Just to be safe, before they leave, Josh saves the video to a flash drive that Kelly wears around her neck. They also Fed Ex hundreds of videos to all the major networks, cable and satellite stations, even local affiliates that Aaron has personal relationships with – to make sure the word gets out – even if they all get killed. They gladly and ironically charge the insane overnight shipping fees to their credit cards. Confident that their video will be broadcast all over the world, they go to save Stephen.
On the flight to Washington, D.C., they realize that somewhere along the way, Shakiri has managed to kill Aaron, who “sleeps” lifeless in the adjacent seat, still handcuffed to her.
She reiterates that there’s no way they can win. She makes five times her State Department salary working on the side for the twelve families. She has a private jet at her disposal – anything and everything she could possibly want or need at any time day or night. The U.S. President is in her back pocket – but a pawn in their larger game – as is virtually every world leader. They get them elected or assassinated as it suits their purposes.
Upon landing, they decide to split up to enhance their chances of survival. Kelly and Josh take off in different directions. Terrified to be one of the last Indians alone with this relentless killing machine, Sam handcuffs himself to Shakiri and quickly takes her to the most public place he can get to: the Washington Monument, where he tries to figure out yet another Plan B on the run. Unbeknownst to either of them, they are followed by Charlie.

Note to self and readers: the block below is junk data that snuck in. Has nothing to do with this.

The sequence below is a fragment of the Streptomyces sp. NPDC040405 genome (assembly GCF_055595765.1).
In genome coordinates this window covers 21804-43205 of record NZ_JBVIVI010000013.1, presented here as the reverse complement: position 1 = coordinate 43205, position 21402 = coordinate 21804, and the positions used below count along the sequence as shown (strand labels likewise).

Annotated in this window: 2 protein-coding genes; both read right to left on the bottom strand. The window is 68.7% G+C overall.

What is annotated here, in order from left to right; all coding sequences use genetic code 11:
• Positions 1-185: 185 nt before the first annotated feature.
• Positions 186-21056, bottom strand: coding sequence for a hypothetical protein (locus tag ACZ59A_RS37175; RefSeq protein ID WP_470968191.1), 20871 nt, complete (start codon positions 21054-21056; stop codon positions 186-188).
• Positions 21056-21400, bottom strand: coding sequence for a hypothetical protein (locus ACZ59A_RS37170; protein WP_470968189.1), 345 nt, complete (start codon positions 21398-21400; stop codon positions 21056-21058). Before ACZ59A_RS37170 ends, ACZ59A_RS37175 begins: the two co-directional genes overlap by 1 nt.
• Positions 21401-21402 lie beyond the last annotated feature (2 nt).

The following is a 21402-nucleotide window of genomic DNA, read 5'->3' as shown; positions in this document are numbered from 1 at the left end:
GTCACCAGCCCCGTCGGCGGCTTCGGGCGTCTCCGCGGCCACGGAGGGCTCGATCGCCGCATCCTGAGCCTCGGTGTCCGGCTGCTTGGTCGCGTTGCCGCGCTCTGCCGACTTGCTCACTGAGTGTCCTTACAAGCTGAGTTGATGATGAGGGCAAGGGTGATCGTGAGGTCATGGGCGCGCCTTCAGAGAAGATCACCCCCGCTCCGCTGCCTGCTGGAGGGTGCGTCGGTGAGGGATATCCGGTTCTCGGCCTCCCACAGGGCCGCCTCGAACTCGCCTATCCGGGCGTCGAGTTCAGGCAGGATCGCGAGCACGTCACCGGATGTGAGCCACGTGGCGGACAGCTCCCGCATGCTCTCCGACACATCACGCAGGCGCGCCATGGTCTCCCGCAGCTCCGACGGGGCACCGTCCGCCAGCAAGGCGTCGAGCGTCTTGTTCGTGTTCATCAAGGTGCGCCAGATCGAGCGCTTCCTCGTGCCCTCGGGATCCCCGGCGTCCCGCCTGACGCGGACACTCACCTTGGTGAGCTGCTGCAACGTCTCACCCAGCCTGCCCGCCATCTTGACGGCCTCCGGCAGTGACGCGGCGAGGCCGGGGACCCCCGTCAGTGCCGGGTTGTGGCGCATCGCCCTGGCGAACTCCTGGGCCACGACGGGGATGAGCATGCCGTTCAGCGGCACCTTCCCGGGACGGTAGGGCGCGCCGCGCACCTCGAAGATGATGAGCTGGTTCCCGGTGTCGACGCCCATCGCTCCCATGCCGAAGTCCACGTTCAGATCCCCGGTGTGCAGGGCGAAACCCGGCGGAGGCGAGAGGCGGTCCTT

Charlie surprises them both when he doesn’t kill Sam – but reveals he’s decided to eliminate Shakiri as his only competition for supremacy in their Alpha group. Shakiri prevails by blinding Charlie then pushing him off the top of Washington Monument to his death. Sam has a split second where he could kill Shakiri – but it’s just not in his nature. He’s certain the story has broken by now and chooses escape – happy to be free of her.
A Code Orange is triggered and every last Fed Ex’ed tape is tracked down and destroyed by the FBI before ever reaching a single destination. Our heroes have no idea that all that remains of their hard-won research is the master Josh backed up “just in case” – and put in a flash drive in Kelly’s shirt pocket.
Sam hooks back up with Josh and Kelly. Almost shattered at their apparent failure – that not a single one of their tapes have hit the airwaves yet. One of Aaron’s friends comes through and is willing to release their video to the mainstream media. Arriving with the last remnant of their efforts, Kelly, typical woman, has to pee – and this fact alone saves her from being caught in the ambush: it was a set up. Shakiri heartlessly shoots Sam and Josh point blank – then chases after Kelly.
Still reeling from Josh and Sam’s murders and her own seemingly futile and destined for fatality efforts, Kelly is the last one on the run. She tries to stay one step ahead of Shakiri in order to post the video on YouTube. Chased by Shakiri, Kelly crashes into a fireplace log manufacturing plant. Shakiri gets out of the car and the mortal shot to Kelly sets off a chain explosion that kills Shakiri, too. ALL the players are now dead.
The video replicates and loops on the Internet. People download it, play it, blog about it. The question remains: Will the public believe it? Will it get stifled by the Powers that Be? Will it matter?